It is time to disbar the Zimmerman Prosecutor

Florida Prosecutor Angela Corey brought a case against George Zimmerman because of the mob, not the law.  It is time she paid the price. Photo: AP Photos

WASHINGTON, July 14, 2013 — George Zimmerman was acquitted late last night by a jury that did the job the prosecutors did not do: It examined the evidence and found it woefully wanting. 

George Zimmerman should never have charged with murder.

SEE RELATED: State Attorney Corey fires key whistleblower in George Zimmerman case

There was one person who could have stopped the Zimmerman trial. She is State’s Attorney Angela Corey. She is unfit to be a prosecutor, unfit to be a lawyer and unfit for a job anymore significant that asking, “Would you like fries with that?”

The prosecutor is the most powerful official in any jurisdiction. Prosecutors can bring charges against someone for almost no cause, and they can just as capriciously decide not to prosecute. If you happen to be Jon Corzine, formerly of MF Financial, you can appreciate the fact that your friends in the Obama Administration have decided not to prosecute you for the same things Bernie Madoff was prosecuted for.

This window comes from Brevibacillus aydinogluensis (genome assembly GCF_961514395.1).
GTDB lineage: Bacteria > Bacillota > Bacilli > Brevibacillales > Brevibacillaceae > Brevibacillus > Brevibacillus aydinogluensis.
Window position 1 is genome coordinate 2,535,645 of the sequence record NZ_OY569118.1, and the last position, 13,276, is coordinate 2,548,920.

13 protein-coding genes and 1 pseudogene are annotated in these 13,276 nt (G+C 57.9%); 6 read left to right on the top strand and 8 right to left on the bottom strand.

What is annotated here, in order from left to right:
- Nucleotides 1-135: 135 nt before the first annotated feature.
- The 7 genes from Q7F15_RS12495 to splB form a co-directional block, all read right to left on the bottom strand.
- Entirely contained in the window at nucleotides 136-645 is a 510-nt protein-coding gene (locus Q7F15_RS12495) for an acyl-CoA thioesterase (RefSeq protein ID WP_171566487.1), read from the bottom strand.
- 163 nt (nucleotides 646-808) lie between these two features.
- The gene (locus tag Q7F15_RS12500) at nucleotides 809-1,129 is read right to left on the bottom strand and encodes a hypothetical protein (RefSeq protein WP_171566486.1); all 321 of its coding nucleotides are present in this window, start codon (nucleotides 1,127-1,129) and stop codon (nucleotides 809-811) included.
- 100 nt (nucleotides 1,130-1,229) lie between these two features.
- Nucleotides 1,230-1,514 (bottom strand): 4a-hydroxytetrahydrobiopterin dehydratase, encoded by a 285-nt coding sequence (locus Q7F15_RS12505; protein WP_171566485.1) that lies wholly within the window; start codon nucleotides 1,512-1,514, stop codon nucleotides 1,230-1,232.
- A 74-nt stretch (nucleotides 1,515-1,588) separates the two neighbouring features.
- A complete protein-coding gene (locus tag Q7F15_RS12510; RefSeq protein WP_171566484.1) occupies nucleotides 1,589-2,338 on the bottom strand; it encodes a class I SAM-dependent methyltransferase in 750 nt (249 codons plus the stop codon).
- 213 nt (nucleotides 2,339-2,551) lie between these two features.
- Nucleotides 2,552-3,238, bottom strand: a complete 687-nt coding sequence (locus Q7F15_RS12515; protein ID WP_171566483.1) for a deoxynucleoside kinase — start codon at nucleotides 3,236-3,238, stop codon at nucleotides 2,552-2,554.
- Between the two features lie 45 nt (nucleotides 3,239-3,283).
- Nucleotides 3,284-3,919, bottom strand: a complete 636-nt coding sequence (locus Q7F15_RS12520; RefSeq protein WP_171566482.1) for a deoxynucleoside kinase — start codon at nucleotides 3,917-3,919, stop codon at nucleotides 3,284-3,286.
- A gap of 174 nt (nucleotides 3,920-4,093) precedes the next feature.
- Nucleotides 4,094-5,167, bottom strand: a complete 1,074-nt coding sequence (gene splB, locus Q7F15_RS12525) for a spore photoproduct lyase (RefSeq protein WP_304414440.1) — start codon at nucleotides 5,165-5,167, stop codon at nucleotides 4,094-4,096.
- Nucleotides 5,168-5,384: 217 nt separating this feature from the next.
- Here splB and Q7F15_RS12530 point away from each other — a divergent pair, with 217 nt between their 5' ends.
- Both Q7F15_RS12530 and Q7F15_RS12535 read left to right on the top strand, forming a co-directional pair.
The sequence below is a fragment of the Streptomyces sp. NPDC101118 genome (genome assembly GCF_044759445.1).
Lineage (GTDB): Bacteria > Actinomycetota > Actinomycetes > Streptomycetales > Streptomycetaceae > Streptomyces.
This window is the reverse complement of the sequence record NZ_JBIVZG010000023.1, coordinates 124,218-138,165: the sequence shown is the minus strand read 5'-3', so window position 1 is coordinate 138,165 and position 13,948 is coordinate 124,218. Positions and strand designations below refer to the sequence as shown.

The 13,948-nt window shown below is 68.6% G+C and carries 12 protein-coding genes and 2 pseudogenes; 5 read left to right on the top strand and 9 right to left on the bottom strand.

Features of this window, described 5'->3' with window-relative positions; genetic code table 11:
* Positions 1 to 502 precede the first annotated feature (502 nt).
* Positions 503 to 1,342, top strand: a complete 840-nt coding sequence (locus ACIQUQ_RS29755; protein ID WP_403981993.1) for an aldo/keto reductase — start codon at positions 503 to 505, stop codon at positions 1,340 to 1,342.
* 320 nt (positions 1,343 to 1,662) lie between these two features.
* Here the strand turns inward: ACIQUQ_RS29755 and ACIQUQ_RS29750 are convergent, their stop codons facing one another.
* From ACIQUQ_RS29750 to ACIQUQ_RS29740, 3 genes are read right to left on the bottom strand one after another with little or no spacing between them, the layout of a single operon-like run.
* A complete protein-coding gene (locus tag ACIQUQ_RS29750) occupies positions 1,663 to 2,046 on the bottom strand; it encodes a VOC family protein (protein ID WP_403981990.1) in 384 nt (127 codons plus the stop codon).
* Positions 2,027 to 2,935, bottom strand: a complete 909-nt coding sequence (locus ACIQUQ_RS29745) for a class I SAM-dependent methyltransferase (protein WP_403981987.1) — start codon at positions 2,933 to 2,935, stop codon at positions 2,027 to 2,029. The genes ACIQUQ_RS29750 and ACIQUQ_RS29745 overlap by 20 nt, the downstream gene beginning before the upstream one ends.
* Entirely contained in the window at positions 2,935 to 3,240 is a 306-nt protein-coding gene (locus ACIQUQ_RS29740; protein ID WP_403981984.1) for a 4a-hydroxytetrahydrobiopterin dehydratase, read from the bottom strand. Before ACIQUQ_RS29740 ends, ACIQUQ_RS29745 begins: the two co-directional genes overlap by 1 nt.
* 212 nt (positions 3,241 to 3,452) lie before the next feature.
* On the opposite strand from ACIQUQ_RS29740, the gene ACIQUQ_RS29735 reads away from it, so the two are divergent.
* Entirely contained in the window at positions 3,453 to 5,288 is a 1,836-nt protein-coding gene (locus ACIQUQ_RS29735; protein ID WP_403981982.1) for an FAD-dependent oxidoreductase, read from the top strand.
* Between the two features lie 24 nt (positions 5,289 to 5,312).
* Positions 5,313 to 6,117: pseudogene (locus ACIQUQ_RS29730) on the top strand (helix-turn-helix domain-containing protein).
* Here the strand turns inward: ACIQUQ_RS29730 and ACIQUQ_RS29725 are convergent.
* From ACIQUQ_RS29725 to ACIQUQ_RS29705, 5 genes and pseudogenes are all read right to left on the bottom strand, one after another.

Every state has ethical rules for lawyers, and there is always a special section for prosecutors.  Why? Because the prosecutor has so much power, and in our system of justice has almost totally unfettered discretion.

In Florida, the Rules of Professional Conduct for Attorneys is explicit in the duties it imposes on prosecutors. From the Florida Bar:

SEE RELATED: Justice has been served for George Zimmerman; Angela Corey questioned


The prosecutor in a criminal case shall: (a) refrain from prosecuting a charge that the prosecutor knows is not supported by probable cause; (b) not seek to obtain from an unrepresented accused a waiver of important pre-trial rights such as a right to a preliminary hearing; (c) make timely disclosure to the defense of all evidence or information known to the prosecutor that tends to negate the guilt of the accused or mitigates the offense, and, in connection with sentencing, disclose to the defense and to the tribunal all unprivileged mitigating information known to the prosecutor, except when the prosecutor is relieved of this responsibility by a protective order of the tribunal.